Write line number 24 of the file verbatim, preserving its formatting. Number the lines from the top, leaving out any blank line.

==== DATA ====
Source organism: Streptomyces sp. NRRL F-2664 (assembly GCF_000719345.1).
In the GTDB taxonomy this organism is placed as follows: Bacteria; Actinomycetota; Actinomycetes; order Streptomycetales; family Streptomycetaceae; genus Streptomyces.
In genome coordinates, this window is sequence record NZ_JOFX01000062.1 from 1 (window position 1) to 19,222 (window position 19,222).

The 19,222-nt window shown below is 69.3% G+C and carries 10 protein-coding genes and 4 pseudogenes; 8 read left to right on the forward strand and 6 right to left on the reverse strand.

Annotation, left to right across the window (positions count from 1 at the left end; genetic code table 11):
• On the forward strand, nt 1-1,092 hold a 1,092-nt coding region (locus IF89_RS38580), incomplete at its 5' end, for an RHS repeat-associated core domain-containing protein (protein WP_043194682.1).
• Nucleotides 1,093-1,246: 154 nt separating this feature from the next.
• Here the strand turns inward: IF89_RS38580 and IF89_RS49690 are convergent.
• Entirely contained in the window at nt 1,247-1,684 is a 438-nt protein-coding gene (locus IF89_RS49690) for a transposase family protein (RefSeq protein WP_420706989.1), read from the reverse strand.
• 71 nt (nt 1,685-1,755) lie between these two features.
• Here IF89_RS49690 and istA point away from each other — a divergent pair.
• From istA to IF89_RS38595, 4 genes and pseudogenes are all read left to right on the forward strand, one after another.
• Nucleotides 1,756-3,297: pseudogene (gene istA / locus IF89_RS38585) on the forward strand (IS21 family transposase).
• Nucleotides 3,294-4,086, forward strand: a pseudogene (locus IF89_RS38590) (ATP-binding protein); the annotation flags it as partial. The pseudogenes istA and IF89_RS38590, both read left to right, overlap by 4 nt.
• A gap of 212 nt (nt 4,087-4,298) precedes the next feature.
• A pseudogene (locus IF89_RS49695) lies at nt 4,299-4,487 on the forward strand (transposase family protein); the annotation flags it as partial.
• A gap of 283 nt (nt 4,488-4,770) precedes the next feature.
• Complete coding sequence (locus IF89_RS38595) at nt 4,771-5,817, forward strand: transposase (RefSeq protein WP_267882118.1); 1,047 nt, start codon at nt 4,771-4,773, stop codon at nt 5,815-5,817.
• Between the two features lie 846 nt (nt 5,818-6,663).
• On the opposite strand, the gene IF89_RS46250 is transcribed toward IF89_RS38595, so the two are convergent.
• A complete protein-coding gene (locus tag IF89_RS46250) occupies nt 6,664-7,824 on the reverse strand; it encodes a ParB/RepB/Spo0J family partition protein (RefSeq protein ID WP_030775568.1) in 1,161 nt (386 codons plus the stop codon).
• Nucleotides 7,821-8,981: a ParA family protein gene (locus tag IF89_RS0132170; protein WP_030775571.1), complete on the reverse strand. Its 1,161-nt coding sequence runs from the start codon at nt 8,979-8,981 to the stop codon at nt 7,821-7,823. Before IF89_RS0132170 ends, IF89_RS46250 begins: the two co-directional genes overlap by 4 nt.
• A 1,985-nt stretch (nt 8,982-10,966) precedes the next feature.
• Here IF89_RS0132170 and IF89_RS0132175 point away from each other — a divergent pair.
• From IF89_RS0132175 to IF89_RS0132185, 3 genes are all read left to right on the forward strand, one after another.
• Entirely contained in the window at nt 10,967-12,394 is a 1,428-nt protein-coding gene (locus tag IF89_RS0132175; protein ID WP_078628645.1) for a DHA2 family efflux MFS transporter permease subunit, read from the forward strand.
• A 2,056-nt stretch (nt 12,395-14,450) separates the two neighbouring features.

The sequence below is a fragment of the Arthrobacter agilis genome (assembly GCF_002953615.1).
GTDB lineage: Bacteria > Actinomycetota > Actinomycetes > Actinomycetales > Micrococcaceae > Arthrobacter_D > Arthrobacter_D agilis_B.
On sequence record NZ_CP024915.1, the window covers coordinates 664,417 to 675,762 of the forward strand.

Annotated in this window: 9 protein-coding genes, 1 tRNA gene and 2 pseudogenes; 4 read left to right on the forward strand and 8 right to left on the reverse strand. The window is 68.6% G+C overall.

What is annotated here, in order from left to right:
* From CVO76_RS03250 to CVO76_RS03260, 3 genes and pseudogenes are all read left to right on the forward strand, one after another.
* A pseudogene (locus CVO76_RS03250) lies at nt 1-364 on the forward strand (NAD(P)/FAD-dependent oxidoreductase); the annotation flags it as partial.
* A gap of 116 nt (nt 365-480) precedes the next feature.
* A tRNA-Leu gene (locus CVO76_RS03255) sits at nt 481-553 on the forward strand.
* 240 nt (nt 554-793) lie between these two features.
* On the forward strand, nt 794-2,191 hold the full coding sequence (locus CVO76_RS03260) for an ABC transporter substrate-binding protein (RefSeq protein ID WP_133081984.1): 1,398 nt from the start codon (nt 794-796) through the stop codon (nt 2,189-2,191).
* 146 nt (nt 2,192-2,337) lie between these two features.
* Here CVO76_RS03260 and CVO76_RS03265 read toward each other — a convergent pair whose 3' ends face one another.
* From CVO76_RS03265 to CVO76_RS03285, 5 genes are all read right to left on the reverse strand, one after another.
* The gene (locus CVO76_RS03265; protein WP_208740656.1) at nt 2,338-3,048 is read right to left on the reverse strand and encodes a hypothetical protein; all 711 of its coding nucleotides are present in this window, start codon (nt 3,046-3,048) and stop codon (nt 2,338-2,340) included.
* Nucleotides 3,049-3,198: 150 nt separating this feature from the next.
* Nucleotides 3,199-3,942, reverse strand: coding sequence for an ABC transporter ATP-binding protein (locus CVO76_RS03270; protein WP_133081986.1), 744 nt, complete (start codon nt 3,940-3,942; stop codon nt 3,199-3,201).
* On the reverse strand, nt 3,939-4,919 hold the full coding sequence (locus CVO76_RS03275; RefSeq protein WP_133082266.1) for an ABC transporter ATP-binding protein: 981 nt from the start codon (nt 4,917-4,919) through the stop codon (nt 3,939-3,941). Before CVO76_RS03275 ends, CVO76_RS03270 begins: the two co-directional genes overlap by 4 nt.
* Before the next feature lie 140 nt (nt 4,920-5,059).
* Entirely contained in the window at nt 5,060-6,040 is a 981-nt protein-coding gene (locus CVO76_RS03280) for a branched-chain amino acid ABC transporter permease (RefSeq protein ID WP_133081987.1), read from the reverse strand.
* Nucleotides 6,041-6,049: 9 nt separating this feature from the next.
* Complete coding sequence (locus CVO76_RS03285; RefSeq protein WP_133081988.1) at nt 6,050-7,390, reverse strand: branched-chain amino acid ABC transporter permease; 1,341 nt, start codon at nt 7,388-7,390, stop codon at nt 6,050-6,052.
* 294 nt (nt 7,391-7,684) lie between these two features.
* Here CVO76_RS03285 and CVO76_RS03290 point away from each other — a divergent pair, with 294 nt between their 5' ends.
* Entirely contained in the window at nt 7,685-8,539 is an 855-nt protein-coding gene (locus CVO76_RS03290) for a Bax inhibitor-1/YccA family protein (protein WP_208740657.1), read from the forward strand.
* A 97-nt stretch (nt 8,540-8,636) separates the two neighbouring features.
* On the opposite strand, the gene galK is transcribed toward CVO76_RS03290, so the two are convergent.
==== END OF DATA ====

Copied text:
• Here IF89_RS0132170 and IF89_RS0132175 point away from each other — a divergent pair.